There's a necessary third condition. The first is stylistic and elevating prose to function more like poetry, the second is a focus on the writing itself rather than what is being written about (which you'll notice is directly related to the first condition), and the third is a demonstrated concern with other works of literature, or more broadly any work of a similar mode or medium.
Literary fiction is fiction that demonstrates an awareness of and concern for including intertextual references to other works of fiction. This is also like the second condition -- a kind of meta-level exists in literary works, where there is always a sense that what you are reading is a construction and is using techniques, and also that you are reading a text that is talking about other texts that really exist in the real world, and therefore blurring the division between fiction and reality, while also reminding you that the author is a real person with real knowledge of real things.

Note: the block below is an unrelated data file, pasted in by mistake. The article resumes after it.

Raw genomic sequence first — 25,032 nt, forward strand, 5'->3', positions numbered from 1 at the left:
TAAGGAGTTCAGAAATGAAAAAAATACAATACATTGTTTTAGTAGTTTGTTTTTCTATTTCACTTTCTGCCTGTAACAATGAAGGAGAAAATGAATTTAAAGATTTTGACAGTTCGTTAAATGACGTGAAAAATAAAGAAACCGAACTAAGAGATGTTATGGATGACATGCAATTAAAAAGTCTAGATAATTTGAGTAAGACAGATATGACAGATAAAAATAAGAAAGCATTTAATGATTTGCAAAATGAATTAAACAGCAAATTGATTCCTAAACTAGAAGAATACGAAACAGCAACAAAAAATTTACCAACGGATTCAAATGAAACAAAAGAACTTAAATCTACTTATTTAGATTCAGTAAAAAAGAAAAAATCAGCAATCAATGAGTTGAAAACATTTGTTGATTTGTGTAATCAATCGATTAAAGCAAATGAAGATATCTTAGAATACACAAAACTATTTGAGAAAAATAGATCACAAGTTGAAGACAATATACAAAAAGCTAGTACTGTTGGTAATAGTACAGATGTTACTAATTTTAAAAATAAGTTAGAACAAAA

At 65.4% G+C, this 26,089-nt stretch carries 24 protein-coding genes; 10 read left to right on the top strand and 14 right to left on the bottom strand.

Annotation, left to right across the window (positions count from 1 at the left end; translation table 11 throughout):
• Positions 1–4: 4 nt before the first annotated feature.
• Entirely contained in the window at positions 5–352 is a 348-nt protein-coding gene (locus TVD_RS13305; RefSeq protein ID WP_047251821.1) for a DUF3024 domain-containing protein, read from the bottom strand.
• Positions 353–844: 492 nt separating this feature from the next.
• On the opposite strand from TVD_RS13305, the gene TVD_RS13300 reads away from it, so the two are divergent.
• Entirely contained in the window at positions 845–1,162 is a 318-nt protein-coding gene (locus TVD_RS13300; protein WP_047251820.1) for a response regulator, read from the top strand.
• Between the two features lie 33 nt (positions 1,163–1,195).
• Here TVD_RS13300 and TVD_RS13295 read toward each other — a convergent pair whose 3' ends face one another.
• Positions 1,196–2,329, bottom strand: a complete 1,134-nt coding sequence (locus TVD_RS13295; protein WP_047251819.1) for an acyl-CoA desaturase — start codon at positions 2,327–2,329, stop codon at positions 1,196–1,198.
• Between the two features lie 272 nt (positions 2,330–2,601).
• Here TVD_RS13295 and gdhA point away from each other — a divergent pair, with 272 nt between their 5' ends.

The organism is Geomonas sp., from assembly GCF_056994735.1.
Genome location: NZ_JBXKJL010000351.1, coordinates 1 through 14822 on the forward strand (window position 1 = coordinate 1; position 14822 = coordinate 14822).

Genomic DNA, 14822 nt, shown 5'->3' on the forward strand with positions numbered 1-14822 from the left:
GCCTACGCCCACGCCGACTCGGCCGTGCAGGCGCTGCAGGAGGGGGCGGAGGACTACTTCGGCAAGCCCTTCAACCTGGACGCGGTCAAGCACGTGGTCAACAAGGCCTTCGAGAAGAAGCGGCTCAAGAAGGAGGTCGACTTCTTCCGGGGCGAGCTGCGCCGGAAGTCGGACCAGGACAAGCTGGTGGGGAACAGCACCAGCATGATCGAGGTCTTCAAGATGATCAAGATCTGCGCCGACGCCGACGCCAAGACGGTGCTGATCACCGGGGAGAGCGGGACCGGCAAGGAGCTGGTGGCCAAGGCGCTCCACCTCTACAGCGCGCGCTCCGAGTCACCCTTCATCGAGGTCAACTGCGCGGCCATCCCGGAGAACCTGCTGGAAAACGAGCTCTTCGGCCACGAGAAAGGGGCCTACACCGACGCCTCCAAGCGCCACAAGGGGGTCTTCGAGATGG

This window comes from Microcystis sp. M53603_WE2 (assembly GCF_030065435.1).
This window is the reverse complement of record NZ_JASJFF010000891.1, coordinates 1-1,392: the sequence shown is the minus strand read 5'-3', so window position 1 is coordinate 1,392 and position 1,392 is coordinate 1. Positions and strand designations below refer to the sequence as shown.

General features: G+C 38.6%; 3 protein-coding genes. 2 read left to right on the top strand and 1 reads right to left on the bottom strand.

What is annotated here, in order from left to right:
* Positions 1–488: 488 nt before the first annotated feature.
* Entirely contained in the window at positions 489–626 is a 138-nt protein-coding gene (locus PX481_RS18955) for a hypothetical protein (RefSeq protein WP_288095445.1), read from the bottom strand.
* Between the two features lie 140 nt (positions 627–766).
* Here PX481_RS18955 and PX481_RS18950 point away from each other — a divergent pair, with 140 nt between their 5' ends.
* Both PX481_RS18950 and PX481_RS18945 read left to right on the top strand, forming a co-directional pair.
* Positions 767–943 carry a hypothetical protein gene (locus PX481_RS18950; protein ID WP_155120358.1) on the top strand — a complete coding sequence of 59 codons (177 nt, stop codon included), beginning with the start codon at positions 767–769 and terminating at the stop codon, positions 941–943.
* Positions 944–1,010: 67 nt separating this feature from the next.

And, these three things interoperate on a sliding scale. You may have a lot of one and not as much of the other, but generally some amount of at least two have to be there. You may have all three in abundance, you may have relatively little of each. But in most respects, if a work doesn't employ slightly unconventional prose techniques, at some level make you aware of the techniques being used by the author on you, and doesn't in some way refer to other works of literature, then it ain't "literary."
Soft SF, by comparison, may be rigorous in its use of science, but the soft sciences are fundamentally interpretive -- that's why they're soft. They are science largely based on conjecture and supposition and interpreted from data that is not, strictly speaking, objective, though it may be empirical. Behavioural Psychology, at the physical level, is harder science than Social Psychology because it is simply testing the operations of the underlying biology (hard science) in slightly contrived scenarios. Sociology/Social Psych are entirely based on interpretation, and no matter how rigorous are ultimately dependent on how the observer chooses to categorize the data. The result is that Soft-Science Fiction has a lot of wiggle room for pure invention/conjecture/supposition -- it's theory, moreso than science.